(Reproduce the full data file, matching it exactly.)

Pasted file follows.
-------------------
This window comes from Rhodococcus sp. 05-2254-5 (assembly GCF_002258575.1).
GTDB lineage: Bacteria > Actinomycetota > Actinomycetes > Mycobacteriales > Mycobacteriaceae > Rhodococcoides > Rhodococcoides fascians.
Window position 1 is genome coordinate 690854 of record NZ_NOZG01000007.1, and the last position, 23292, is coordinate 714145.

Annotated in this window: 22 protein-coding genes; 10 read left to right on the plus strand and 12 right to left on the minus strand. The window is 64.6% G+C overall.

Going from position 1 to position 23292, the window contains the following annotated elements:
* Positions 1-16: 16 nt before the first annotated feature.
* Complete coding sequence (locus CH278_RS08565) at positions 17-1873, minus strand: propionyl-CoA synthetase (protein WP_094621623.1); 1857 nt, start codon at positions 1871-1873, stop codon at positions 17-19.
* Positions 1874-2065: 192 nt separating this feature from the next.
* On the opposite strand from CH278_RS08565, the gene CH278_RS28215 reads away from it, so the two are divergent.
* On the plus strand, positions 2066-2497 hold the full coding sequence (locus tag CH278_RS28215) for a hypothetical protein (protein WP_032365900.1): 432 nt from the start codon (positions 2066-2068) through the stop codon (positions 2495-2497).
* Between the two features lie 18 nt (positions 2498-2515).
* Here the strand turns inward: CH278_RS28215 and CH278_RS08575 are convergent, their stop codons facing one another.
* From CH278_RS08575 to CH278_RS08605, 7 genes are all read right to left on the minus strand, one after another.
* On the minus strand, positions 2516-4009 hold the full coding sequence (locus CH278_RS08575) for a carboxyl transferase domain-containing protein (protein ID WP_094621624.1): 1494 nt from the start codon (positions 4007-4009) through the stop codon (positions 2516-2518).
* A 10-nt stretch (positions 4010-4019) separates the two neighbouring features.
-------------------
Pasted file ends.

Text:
This window comes from Rhodococcus sp. 05-2254-5 (assembly GCF_002258575.1).
GTDB lineage: Bacteria > Actinomycetota > Actinomycetes > Mycobacteriales > Mycobacteriaceae > Rhodococcoides > Rhodococcoides fascians.
Window position 1 is genome coordinate 690854 of record NZ_NOZG01000007.1, and the last position, 23292, is coordinate 714145.

Annotated in this window: 22 protein-coding genes; 10 read left to right on the plus strand and 12 right to left on the minus strand. The window is 64.6% G+C overall.

Going from position 1 to position 23292, the window contains the following annotated elements:
* Positions 1-16: 16 nt before the first annotated feature.
* Complete coding sequence (locus CH278_RS08565) at positions 17-1873, minus strand: propionyl-CoA synthetase (protein WP_094621623.1); 1857 nt, start codon at positions 1871-1873, stop codon at positions 17-19.
* Positions 1874-2065: 192 nt separating this feature from the next.
* On the opposite strand from CH278_RS08565, the gene CH278_RS28215 reads away from it, so the two are divergent.
* On the plus strand, positions 2066-2497 hold the full coding sequence (locus tag CH278_RS28215) for a hypothetical protein (protein WP_032365900.1): 432 nt from the start codon (positions 2066-2068) through the stop codon (positions 2495-2497).
* Between the two features lie 18 nt (positions 2498-2515).
* Here the strand turns inward: CH278_RS28215 and CH278_RS08575 are convergent, their stop codons facing one another.
* From CH278_RS08575 to CH278_RS08605, 7 genes are all read right to left on the minus strand, one after another.
* On the minus strand, positions 2516-4009 hold the full coding sequence (locus CH278_RS08575) for a carboxyl transferase domain-containing protein (protein ID WP_094621624.1): 1494 nt from the start codon (positions 4007-4009) through the stop codon (positions 2516-2518).
* A 10-nt stretch (positions 4010-4019) separates the two neighbouring features.